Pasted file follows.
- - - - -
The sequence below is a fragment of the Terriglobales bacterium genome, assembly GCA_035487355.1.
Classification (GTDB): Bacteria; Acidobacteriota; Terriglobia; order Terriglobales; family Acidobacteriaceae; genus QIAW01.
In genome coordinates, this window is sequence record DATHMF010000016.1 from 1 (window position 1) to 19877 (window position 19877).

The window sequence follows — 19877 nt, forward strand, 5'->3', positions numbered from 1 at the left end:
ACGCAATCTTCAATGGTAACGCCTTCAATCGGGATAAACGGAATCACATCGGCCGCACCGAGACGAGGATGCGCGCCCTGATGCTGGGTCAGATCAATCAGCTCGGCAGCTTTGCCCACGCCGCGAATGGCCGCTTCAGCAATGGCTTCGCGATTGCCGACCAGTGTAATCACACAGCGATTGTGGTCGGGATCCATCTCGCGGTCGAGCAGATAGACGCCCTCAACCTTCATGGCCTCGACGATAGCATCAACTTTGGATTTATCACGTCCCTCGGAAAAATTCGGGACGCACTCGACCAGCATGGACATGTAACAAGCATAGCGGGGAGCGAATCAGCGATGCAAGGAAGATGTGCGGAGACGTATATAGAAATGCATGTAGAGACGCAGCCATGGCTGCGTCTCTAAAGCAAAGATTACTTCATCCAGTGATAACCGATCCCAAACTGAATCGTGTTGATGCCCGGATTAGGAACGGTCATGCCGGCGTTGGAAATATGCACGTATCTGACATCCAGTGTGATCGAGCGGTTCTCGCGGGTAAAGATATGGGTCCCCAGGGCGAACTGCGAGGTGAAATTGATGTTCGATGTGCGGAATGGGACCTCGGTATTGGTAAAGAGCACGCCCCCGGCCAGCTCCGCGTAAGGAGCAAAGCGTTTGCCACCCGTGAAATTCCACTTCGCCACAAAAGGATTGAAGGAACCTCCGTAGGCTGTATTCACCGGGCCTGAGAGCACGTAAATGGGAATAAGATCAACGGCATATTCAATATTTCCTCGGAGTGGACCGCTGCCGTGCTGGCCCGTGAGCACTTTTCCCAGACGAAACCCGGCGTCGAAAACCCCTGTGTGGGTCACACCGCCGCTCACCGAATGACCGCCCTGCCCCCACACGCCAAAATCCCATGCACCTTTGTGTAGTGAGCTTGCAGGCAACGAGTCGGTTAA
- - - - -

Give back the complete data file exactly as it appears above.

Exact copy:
The sequence below is a fragment of the Terriglobales bacterium genome, assembly GCA_035487355.1.
Classification (GTDB): Bacteria; Acidobacteriota; Terriglobia; order Terriglobales; family Acidobacteriaceae; genus QIAW01.
In genome coordinates, this window is sequence record DATHMF010000016.1 from 1 (window position 1) to 19877 (window position 19877).

The window sequence follows — 19877 nt, forward strand, 5'->3', positions numbered from 1 at the left end:
ACGCAATCTTCAATGGTAACGCCTTCAATCGGGATAAACGGAATCACATCGGCCGCACCGAGACGAGGATGCGCGCCCTGATGCTGGGTCAGATCAATCAGCTCGGCAGCTTTGCCCACGCCGCGAATGGCCGCTTCAGCAATGGCTTCGCGATTGCCGACCAGTGTAATCACACAGCGATTGTGGTCGGGATCCATCTCGCGGTCGAGCAGATAGACGCCCTCAACCTTCATGGCCTCGACGATAGCATCAACTTTGGATTTATCACGTCCCTCGGAAAAATTCGGGACGCACTCGACCAGCATGGACATGTAACAAGCATAGCGGGGAGCGAATCAGCGATGCAAGGAAGATGTGCGGAGACGTATATAGAAATGCATGTAGAGACGCAGCCATGGCTGCGTCTCTAAAGCAAAGATTACTTCATCCAGTGATAACCGATCCCAAACTGAATCGTGTTGATGCCCGGATTAGGAACGGTCATGCCGGCGTTGGAAATATGCACGTATCTGACATCCAGTGTGATCGAGCGGTTCTCGCGGGTAAAGATATGGGTCCCCAGGGCGAACTGCGAGGTGAAATTGATGTTCGATGTGCGGAATGGGACCTCGGTATTGGTAAAGAGCACGCCCCCGGCCAGCTCCGCGTAAGGAGCAAAGCGTTTGCCACCCGTGAAATTCCACTTCGCCACAAAAGGATTGAAGGAACCTCCGTAGGCTGTATTCACCGGGCCTGAGAGCACGTAAATGGGAATAAGATCAACGGCATATTCAATATTTCCTCGGAGTGGACCGCTGCCGTGCTGGCCCGTGAGCACTTTTCCCAGACGAAACCCGGCGTCGAAAACCCCTGTGTGGGTCACACCGCCGCTCACCGAATGACCGCCCTGCCCCCACACGCCAAAATCCCATGCACCTTTGTGTAGTGAGCTTGCAGGCAACGAGTCGGTTAA